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Meet David Ruff of Ruffmade in Edgewater

Today we’d like to introduce you to David Ruff.

David, please share your story with us. How did you get to where you are today?
I’m an artist originally from Batesburg-Leesville, South Carolina. I moved with my partner in 2001 and now am thrilled to call Chicago home. As a child I was always drawing and creating something. Through school I always tried to push myself creatively. After high school, I studied architecture and visual arts at Clemson University but left before finishing my studies in 1991.

In an attempt to “find myself”, I put the idea of being a full time artist behind me in the early 1990’s, but always created things in my spare time. As time went on, I began creating more and more pieces and exploring new mediums. Around 2010 I began creating more consistently and started to focus my energies on showing some works.

In 2012 I had my first solo show. It was a disjointed show of image transfer pieces. I learned so much from that first show on how to create a cohesive narrative and show. I continued to create and show my works on a regular basis after that first show. In 2016, I transitioned from a part time artist to full time creative. With the change, I have also started to really focus on my techniques and subjects and find my creative voice. It (and I) will always be a work in progress, but each day makes it a little less scattered.

We’re always bombarded by how great it is to pursue your passion, etc. – but we’ve spoken with enough people to know that it’s not always easy. Overall, would you say things have been easy for you?
Growing up, I was the typical punk rock kid of the 80’s with dreams of being extraordinary and something revolutionary. The years that followed made me realize that revolutionary and extraordinary are relative and not always the same for every person. And rejection is just part of the artistic life, and everyone has had to deal with it in one way or another. That’s all part of the deal if you want to create. You have to develop a thick skin for that part.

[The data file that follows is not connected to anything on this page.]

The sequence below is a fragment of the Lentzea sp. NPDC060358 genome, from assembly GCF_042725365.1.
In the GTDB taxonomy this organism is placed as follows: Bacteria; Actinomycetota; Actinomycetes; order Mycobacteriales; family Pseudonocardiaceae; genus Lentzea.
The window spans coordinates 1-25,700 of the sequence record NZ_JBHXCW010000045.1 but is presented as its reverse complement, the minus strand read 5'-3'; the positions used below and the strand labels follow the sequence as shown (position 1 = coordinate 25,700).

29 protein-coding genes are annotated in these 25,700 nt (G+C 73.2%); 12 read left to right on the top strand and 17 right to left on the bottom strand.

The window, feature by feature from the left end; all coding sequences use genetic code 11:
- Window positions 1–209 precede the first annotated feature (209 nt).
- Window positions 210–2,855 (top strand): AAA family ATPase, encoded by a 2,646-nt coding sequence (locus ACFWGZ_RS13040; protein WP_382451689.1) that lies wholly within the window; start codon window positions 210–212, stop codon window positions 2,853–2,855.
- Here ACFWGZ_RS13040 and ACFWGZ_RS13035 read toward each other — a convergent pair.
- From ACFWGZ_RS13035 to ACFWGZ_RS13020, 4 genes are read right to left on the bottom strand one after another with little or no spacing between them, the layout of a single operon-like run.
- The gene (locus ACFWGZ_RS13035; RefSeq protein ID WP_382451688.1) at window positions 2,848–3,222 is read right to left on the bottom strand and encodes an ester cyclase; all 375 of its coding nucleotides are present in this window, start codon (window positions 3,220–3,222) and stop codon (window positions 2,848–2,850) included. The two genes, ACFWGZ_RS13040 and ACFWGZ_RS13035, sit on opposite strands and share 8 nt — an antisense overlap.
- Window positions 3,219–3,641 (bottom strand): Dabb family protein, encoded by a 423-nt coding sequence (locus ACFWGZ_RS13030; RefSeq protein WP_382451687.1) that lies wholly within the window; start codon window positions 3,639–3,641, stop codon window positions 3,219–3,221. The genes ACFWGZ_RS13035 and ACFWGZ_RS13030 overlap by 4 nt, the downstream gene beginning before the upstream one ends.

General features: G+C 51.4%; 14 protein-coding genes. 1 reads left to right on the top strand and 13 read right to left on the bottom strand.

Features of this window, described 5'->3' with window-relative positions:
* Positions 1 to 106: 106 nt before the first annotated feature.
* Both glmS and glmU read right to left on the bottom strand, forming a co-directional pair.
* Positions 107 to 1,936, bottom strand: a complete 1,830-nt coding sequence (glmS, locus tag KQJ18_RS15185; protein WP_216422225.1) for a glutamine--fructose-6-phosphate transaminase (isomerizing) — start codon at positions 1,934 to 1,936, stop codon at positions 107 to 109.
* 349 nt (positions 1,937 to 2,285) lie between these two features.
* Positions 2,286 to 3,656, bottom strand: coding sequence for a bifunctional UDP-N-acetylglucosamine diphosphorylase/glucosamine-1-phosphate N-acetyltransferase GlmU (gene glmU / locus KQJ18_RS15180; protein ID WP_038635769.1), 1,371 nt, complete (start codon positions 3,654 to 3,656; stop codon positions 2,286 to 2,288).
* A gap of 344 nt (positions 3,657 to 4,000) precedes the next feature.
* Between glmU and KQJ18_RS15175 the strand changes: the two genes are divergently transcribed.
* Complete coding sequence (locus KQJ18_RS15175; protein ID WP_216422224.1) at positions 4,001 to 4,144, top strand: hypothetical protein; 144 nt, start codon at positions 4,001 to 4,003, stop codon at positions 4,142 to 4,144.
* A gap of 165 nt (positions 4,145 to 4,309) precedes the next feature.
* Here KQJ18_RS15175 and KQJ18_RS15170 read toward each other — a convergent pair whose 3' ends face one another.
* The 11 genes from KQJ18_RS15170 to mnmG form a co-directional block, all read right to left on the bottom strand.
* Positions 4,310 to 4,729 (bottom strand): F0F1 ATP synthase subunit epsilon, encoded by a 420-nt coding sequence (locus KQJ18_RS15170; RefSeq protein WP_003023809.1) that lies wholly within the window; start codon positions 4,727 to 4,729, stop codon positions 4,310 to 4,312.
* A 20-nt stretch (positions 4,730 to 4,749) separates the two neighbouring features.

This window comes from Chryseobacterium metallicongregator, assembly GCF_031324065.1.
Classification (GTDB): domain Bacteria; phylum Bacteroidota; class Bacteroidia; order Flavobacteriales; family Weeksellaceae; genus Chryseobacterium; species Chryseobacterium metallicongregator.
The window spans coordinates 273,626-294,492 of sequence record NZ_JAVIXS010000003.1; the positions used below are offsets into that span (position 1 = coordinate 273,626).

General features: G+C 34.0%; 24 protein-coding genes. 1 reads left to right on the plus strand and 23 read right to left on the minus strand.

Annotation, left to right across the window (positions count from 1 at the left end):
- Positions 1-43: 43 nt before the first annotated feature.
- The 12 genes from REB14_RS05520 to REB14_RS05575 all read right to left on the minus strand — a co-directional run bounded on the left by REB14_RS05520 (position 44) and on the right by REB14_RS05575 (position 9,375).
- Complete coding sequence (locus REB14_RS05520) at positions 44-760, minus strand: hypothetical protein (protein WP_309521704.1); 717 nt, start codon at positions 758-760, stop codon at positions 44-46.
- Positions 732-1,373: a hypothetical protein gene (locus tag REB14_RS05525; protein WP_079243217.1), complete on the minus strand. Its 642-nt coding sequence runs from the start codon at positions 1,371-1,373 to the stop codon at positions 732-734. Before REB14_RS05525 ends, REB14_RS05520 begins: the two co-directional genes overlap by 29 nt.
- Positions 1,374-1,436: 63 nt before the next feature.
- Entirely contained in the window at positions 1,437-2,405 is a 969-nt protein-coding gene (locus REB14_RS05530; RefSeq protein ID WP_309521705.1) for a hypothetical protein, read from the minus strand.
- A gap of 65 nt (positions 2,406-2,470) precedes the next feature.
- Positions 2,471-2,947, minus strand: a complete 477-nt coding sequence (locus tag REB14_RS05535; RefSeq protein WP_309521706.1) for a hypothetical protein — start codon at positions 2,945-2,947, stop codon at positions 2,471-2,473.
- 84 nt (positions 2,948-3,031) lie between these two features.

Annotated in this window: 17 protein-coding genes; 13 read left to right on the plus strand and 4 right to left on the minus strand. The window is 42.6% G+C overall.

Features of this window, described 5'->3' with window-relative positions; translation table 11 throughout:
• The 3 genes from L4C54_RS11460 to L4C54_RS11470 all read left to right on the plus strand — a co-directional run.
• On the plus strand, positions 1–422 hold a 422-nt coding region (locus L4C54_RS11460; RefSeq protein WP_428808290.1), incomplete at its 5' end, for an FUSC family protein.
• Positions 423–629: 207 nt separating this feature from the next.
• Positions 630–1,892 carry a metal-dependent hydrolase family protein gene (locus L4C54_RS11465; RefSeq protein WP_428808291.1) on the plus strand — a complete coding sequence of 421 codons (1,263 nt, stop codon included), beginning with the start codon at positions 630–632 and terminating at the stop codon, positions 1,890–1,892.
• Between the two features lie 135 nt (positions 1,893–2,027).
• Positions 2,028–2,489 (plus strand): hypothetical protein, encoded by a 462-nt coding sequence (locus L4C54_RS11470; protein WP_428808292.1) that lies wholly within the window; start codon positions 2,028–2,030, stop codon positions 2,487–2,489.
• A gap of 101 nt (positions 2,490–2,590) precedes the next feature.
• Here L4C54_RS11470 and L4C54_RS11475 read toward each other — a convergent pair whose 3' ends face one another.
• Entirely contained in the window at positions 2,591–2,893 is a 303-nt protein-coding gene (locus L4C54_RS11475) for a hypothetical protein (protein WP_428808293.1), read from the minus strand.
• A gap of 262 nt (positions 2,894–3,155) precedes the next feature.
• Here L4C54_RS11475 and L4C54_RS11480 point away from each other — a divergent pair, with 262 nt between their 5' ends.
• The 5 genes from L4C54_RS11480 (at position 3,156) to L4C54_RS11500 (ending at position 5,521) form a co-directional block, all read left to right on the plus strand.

So, I would love to go into a story of how I was an outsider and fought through all these obstacles to pursue my art…that would be a much cooler story.

But the reality is, I have had a pretty uneventful and lucky life. I was a good student in school. I was lucky enough to find skateboarding and the creativity that bloomed within that scene in the mid to late 80’s. Those experiences, and just the scene as a whole, helped to shape who I became. I always seemed to find my way both in and out of the creative world without feeling defeated. Skateboarding teaches you that in order to “land the trick” you have to put in the time, and sometimes the blood. Not an easy lesson, but a good one to learn.

And I was lucky enough to have a support system that has always pushed me to be myself and create. I can’t thank my family, both biological and chosen, enough for what they have given me all these years. It isn’t always easy to experience rejections, but knowing that you have that support makes it so much more bearable.